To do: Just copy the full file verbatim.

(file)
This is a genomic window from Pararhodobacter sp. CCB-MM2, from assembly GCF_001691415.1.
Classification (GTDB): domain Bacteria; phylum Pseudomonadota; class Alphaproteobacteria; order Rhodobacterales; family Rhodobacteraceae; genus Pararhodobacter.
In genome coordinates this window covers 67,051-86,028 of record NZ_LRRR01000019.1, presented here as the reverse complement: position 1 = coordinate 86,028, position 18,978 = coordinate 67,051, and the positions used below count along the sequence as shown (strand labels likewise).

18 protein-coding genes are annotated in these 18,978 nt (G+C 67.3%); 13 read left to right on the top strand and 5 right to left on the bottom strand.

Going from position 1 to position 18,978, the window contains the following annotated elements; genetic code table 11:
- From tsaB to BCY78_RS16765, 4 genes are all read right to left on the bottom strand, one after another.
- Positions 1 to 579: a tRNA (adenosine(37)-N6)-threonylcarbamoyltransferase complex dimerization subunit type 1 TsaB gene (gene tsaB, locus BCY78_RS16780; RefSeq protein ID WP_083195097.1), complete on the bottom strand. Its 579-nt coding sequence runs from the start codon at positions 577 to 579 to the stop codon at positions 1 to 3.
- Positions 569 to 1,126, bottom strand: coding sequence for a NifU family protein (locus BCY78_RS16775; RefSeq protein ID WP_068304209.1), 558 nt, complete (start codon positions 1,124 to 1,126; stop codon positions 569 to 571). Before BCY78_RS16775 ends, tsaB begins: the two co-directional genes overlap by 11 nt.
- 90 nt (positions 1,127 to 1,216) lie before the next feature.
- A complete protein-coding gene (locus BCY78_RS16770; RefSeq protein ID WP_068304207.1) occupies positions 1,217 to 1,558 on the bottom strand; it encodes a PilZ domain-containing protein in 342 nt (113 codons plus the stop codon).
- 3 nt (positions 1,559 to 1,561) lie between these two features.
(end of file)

This is a genomic window from Pararhodobacter sp. CCB-MM2, from assembly GCF_001691415.1.
Classification (GTDB): domain Bacteria; phylum Pseudomonadota; class Alphaproteobacteria; order Rhodobacterales; family Rhodobacteraceae; genus Pararhodobacter.
In genome coordinates this window covers 67,051-86,028 of record NZ_LRRR01000019.1, presented here as the reverse complement: position 1 = coordinate 86,028, position 18,978 = coordinate 67,051, and the positions used below count along the sequence as shown (strand labels likewise).

18 protein-coding genes are annotated in these 18,978 nt (G+C 67.3%); 13 read left to right on the top strand and 5 right to left on the bottom strand.

Going from position 1 to position 18,978, the window contains the following annotated elements; genetic code table 11:
- From tsaB to BCY78_RS16765, 4 genes are all read right to left on the bottom strand, one after another.
- Positions 1 to 579: a tRNA (adenosine(37)-N6)-threonylcarbamoyltransferase complex dimerization subunit type 1 TsaB gene (gene tsaB, locus BCY78_RS16780; RefSeq protein ID WP_083195097.1), complete on the bottom strand. Its 579-nt coding sequence runs from the start codon at positions 577 to 579 to the stop codon at positions 1 to 3.
- Positions 569 to 1,126, bottom strand: coding sequence for a NifU family protein (locus BCY78_RS16775; RefSeq protein ID WP_068304209.1), 558 nt, complete (start codon positions 1,124 to 1,126; stop codon positions 569 to 571). Before BCY78_RS16775 ends, tsaB begins: the two co-directional genes overlap by 11 nt.
- 90 nt (positions 1,127 to 1,216) lie before the next feature.
- A complete protein-coding gene (locus BCY78_RS16770; RefSeq protein ID WP_068304207.1) occupies positions 1,217 to 1,558 on the bottom strand; it encodes a PilZ domain-containing protein in 342 nt (113 codons plus the stop codon).
- 3 nt (positions 1,559 to 1,561) lie between these two features.